Kirsty-Lee Griffiths, Founder of Macro Food shares how rugby and being fussy eater, inspired her to start a business
Describe your business
Macro Food is a delivery-only restaurant, serving fresh, calorie-counted and customisable meals delivered straight to your door via Deliveroo and UberEats
When did you launch and who is behind it?
We launched Macro Food in Battersea in January 2019. I initially started the project by myself (and with the help of a few friends), but after a few tough months struggling with chefs, I stumbled across our Head Chef Kyle!
When did your ‘lightbulb happen’?
I play rugby regularly and the idea behind Macro Food was born out of my own need for healthy, fresh food, from which I can get the correct amount of macronutrients (fat, protein, and carbs) to support my training regime. The options currently available on the high street never really met my criteria. Meals either lacked macronutrient information or weren’t well balanced and offered no flexibility to customise, and hence Macro Food was born!
What did you do prior to starting your business?
Prior to Macro Food, I worked in Tech Sales for Fashion startup Edited and IBM. Both jobs gave me exposure to great networks of people.
What type of support have you received since running your business?
We started the business using the Startup Loan scheme run by the government. We also received help through the Covid Bounce Back Loan scheme.
What would you say were three of the most challenging aspects of setting up the business?
Firstly, having the guts to start it. It’s difficult to leave the stability of a normal salary and a standard 9-5 job. There is also a massive social life sacrifice that comes with the nature of the business too!
Secondly, if your idea is not in an area that you have expertise in, you need to get clued and trained up quickly! For several months I was playing Chef over in our Battersea kitchen which was something that took me well outside my comfort zone.
Finally, all the small things that you may never usually get exposure to. For instance, the financial side of running and business and how exactly to market it. There’s a lot of moving parts and it can feel quite overwhelming sometimes.
What happened to your business during the first lockdown?
The first lockdown was an interesting time for Macro Food. Given that the supermarkets struggled to meet demand, we branched out into delivering essential fruit and veg boxes to people across south London whilst simultaneously providing our usual cooked to order meals. We were also able to participate in the Feed the NHS scheme and supplied over 1,000 meals from April-June.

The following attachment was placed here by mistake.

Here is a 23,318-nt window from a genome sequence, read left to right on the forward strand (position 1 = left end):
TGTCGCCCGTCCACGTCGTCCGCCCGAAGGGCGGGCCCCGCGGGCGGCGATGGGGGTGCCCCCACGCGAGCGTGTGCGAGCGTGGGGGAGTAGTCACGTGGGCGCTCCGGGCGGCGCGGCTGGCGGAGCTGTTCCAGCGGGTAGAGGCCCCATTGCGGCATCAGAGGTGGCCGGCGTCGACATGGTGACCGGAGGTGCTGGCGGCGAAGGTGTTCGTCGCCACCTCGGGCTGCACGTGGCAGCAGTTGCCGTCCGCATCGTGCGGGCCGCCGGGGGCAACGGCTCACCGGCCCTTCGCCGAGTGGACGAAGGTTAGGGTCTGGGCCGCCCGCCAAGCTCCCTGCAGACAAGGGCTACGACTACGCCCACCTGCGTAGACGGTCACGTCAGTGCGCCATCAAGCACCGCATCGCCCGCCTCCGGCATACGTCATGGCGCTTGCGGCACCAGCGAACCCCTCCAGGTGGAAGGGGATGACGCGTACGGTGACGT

What business lessons have you learned from Covid?
From a business perspective, Covid has taught me the importance of being agile as a business. Sales for our cooked to order meals took a massive hit when people first went into lockdown. As a business owner, you need to think on your feet. We are still a relatively new business and cashflow is imperative, so being able to find new streams of revenue away from your usual business model was (and still is) essential.
What type of support (if any) have you received from the council in relation to your business?
I’ve attended numerous events held by Wandsworth Enterprise Hub and Wandsworth Foodies, which has given me exposure to a network of experienced individuals that have been able to give me guidance and support.
If you had the opportunity to do it all again, what would you do differently?
I am not sure I would do anything differently. We have made plenty of mistakes along the way but that is the only way you are able to grow as a team and as a business.
What three tips would you offer to aspiring entrepreneurs?
Firstly, never give up! There will be many curve balls and bumps in the road, but you have got to learn from your mistakes and keep moving forwards.
Secondly, do not be afraid to ask for help. There will likely be many things that you don’t know or understand but reach out to your network or look to grow it.
Finally, be frugal! Cashflow will soon become a never-ending juggling act so it is important to negotiate costs where necessary.
Finish this sentence. I like being based in Wandsworth because…
It’s a great community that supports each other!